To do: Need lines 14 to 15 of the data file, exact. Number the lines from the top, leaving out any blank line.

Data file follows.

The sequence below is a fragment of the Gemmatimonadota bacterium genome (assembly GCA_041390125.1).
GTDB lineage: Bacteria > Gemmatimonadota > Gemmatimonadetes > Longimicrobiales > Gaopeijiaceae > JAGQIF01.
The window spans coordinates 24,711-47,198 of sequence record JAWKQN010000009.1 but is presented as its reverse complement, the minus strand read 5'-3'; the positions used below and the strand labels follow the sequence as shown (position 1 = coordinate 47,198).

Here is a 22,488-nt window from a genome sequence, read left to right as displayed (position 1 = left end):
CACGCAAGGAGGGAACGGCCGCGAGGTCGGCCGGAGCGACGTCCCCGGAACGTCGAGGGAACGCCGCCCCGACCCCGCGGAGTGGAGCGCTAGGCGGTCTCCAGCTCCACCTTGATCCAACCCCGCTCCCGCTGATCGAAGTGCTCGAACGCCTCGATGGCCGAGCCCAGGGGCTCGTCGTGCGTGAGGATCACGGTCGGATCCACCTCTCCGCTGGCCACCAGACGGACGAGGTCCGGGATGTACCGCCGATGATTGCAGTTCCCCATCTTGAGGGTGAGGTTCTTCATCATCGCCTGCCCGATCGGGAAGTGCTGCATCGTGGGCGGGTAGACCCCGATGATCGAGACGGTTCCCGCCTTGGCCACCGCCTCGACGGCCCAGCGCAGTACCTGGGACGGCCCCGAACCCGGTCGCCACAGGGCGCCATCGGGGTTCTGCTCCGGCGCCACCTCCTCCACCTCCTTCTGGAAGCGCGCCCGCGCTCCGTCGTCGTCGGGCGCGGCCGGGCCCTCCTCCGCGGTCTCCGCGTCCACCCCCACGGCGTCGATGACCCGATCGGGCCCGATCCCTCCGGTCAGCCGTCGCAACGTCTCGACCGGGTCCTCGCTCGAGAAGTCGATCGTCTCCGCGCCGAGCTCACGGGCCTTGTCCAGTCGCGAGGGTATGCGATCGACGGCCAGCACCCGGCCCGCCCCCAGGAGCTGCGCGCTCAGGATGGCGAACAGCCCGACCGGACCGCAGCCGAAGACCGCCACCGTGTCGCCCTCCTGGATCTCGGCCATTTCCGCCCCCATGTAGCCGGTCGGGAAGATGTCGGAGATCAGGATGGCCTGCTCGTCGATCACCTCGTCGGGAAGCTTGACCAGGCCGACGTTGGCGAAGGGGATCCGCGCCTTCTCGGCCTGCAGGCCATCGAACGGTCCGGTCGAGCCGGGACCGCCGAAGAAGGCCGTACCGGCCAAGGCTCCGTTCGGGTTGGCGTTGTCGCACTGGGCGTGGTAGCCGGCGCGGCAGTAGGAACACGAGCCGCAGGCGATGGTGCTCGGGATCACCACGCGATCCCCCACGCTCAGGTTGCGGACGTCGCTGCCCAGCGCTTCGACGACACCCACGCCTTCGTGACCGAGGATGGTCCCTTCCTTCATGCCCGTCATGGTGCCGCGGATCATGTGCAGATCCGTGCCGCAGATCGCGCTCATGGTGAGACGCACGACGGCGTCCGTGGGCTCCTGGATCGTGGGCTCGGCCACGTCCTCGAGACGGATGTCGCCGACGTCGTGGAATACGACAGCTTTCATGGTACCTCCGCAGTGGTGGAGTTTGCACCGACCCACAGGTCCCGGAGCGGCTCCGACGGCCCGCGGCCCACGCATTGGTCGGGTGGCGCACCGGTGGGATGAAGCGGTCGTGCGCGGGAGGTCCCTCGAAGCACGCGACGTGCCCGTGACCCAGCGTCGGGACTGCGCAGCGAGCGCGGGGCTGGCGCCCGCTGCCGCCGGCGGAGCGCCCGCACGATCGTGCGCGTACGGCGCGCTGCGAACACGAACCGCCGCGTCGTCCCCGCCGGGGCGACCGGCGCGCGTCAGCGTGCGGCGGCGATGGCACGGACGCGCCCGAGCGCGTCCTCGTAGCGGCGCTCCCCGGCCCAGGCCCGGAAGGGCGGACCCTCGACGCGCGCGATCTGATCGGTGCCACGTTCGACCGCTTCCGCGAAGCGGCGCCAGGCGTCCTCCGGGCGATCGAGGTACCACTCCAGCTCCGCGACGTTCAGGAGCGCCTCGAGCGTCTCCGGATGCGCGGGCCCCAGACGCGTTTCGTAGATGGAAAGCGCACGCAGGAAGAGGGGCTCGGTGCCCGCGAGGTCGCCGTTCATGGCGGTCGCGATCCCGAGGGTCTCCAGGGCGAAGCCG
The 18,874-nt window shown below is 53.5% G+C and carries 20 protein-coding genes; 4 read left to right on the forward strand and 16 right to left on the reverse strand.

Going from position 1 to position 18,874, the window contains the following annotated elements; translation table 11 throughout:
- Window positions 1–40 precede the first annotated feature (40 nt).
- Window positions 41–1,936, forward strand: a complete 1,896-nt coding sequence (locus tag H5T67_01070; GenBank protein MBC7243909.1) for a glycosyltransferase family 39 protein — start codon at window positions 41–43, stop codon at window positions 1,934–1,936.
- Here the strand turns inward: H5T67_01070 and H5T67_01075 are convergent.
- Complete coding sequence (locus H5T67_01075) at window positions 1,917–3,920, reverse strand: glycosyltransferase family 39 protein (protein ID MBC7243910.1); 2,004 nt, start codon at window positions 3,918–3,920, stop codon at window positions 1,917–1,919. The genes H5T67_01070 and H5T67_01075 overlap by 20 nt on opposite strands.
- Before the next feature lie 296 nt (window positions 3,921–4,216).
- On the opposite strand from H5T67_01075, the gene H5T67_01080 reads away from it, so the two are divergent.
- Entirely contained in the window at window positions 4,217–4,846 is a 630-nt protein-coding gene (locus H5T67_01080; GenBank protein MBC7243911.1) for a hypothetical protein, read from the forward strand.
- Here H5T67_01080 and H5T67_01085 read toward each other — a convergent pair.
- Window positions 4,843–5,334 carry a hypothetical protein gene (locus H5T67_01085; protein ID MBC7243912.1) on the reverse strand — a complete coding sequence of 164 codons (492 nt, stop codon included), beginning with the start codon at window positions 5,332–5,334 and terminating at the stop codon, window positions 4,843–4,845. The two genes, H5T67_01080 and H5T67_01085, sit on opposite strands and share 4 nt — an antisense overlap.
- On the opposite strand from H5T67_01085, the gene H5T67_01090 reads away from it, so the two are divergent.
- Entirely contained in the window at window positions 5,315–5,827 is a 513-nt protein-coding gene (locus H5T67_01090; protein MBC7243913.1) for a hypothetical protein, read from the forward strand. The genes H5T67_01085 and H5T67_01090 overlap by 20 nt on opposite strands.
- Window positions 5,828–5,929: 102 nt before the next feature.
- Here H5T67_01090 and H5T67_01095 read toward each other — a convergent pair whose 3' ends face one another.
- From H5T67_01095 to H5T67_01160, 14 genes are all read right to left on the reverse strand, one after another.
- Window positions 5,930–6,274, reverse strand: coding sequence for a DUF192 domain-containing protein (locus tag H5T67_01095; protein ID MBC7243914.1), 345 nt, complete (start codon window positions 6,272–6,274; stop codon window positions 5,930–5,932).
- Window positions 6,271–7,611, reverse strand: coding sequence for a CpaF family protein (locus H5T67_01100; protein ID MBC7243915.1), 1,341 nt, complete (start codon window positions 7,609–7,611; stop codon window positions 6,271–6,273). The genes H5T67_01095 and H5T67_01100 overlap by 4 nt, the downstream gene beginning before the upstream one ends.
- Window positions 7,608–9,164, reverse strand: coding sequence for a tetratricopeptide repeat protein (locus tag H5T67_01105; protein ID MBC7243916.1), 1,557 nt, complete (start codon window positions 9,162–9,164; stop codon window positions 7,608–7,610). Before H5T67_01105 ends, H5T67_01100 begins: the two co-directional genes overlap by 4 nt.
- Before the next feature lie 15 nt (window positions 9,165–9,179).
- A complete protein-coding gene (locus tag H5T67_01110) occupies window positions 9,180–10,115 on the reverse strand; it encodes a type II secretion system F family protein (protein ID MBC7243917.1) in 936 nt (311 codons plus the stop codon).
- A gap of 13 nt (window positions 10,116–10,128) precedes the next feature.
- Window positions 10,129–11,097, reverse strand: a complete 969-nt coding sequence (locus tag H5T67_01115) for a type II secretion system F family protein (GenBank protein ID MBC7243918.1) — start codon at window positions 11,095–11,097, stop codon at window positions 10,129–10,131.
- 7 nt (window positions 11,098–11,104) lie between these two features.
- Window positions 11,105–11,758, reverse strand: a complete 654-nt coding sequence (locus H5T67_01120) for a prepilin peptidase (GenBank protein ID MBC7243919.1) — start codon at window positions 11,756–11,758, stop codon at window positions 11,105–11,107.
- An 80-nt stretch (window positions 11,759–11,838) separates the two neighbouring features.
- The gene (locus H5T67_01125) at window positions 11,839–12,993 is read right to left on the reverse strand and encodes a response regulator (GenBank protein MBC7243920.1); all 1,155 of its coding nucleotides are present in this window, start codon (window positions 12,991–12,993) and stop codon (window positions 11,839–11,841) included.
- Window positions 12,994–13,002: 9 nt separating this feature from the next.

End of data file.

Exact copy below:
- Entirely contained in the window at window positions 4,217–4,846 is a 630-nt protein-coding gene (locus H5T67_01080; GenBank protein MBC7243911.1) for a hypothetical protein, read from the forward strand.
- Here H5T67_01080 and H5T67_01085 read toward each other — a convergent pair.